The larger agenda of book use or city mobility should engage the community in a variety of composite and complementary infrastructures. Both paper and screen books have advanced with digital technologies. They should also advance together as cognitive tools.

For bibliographers, there is an allure in wider comparative studies since books are only a small component of culture transmission, even though books are a transactional commodity for all the other sectors. Pedestrian proficiency, for example, is deeply embedded as a culture transmission mechanism including a legacy of embodied mobility that triggered our further speciation in the wake of primate dexterity. We actually wandered through the whole planet. Surprisingly, this long legacy of walking is well described in books including even saga equivalents of paleo or pre-historical trekking.[2]

Food production stories are also a deep culture transmission mode. This is an Iowa narrative contrasting agro industry, row crop production contrasted with family food gardening. Again, perhaps food production narrative can echo paper and screen reading contrasts whole it is also a massive book publishing genre. So we can look outside of books for culture transmission, by looking inside books.


[1] Wayne Curtis, The Last Great Walk, the true story of a 1909 walk from New York to San Francisco, and why it matters today, Rodale, 2014.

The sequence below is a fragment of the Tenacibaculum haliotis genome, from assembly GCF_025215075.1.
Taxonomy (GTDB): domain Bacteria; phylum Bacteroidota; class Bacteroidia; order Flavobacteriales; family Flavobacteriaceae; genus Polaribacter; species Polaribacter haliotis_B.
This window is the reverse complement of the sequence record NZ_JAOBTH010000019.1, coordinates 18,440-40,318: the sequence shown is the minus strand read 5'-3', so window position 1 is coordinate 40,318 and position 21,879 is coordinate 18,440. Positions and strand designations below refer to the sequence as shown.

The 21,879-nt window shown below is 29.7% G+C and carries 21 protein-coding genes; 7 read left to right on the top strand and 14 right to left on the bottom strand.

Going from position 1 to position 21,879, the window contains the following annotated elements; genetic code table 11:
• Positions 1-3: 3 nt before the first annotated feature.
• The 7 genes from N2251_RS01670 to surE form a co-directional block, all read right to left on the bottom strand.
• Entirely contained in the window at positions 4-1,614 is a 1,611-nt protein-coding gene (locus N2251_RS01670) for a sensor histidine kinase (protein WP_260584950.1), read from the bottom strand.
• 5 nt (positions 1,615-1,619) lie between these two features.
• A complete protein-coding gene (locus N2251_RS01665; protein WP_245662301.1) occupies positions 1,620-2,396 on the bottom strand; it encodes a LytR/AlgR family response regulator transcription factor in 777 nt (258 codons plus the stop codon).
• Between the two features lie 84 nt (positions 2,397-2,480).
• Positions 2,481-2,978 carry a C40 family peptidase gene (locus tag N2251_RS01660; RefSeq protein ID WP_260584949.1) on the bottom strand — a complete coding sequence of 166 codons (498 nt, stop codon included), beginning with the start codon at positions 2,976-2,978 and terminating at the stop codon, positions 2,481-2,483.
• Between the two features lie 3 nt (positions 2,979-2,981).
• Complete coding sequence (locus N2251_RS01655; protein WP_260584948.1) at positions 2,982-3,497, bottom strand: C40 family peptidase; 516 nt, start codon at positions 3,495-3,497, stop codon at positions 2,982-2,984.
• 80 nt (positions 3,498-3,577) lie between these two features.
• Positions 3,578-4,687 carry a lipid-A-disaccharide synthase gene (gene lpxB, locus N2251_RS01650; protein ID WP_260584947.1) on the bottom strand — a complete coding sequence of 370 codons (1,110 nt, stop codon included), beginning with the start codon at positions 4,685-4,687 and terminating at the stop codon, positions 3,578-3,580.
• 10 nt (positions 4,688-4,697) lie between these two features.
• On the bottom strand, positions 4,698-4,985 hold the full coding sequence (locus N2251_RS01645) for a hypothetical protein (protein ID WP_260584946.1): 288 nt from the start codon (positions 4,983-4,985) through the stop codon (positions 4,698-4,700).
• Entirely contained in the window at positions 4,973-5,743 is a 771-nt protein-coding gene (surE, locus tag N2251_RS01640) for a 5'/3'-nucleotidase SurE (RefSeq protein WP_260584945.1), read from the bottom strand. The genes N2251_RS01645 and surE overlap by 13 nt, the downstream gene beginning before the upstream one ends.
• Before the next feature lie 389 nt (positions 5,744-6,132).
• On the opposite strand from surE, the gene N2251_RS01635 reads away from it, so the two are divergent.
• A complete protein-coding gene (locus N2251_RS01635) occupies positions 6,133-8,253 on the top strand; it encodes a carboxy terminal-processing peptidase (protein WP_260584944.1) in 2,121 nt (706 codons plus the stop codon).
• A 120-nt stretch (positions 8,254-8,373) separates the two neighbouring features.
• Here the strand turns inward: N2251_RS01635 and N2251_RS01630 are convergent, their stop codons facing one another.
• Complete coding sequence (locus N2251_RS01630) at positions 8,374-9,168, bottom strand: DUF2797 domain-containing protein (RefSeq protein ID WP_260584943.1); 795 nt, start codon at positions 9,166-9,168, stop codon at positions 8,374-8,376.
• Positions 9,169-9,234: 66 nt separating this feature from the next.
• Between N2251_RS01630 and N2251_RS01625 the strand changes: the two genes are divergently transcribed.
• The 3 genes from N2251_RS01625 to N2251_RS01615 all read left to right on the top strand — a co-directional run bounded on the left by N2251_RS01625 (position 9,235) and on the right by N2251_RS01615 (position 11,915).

[2] Slavomir Rawicz, The Long Walk, the true story of a trek to freedom, 1997 and Andrez Rosendez, A Land So Strange, the extraordinary tale of a shipwrecked Spaniard who walked across America in the sixteenth century, 2007.

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Database of the Week: Mergent Online

Each week we will highlight one of the many databases we have here at the Pomerantz Business Library.

The database: Mergent OnlineMergent

Where to find it: You can find it here, and under M in the databases A-Z list.

Use it to find:

  • Company information on both public and big private companies
  • Business summary information – history, properties, subsidiaries, long-term debt, capital stock, business segments
  • Executive information
  • Ownership information
  • Equity pricing and reports
  • Access to company news
  • List of company competitors
  • Quick access to Annual Reports and other SEC filings
  • Industry reports: automotive, banking, food & beverage, heavy construction, insurance, media, , pharmaceuticals, telecommunications, healthcare, oil & gas, retail, etc.
  • Company News

Tips for searching:

  • Search by company name or ticker symbol
  • Use the “Advanced Search” to search fro companies by: state, city, zip code, year incorporated, number of employees, number of shareholders, auditor, etc.
  • Use the tabs across the top to do a: executive search, government filings search, report search, ownership search or bond search

Take a look at our tutorials below:

Want help using Mergent ? Contact Willow or Kim and set up an appointment.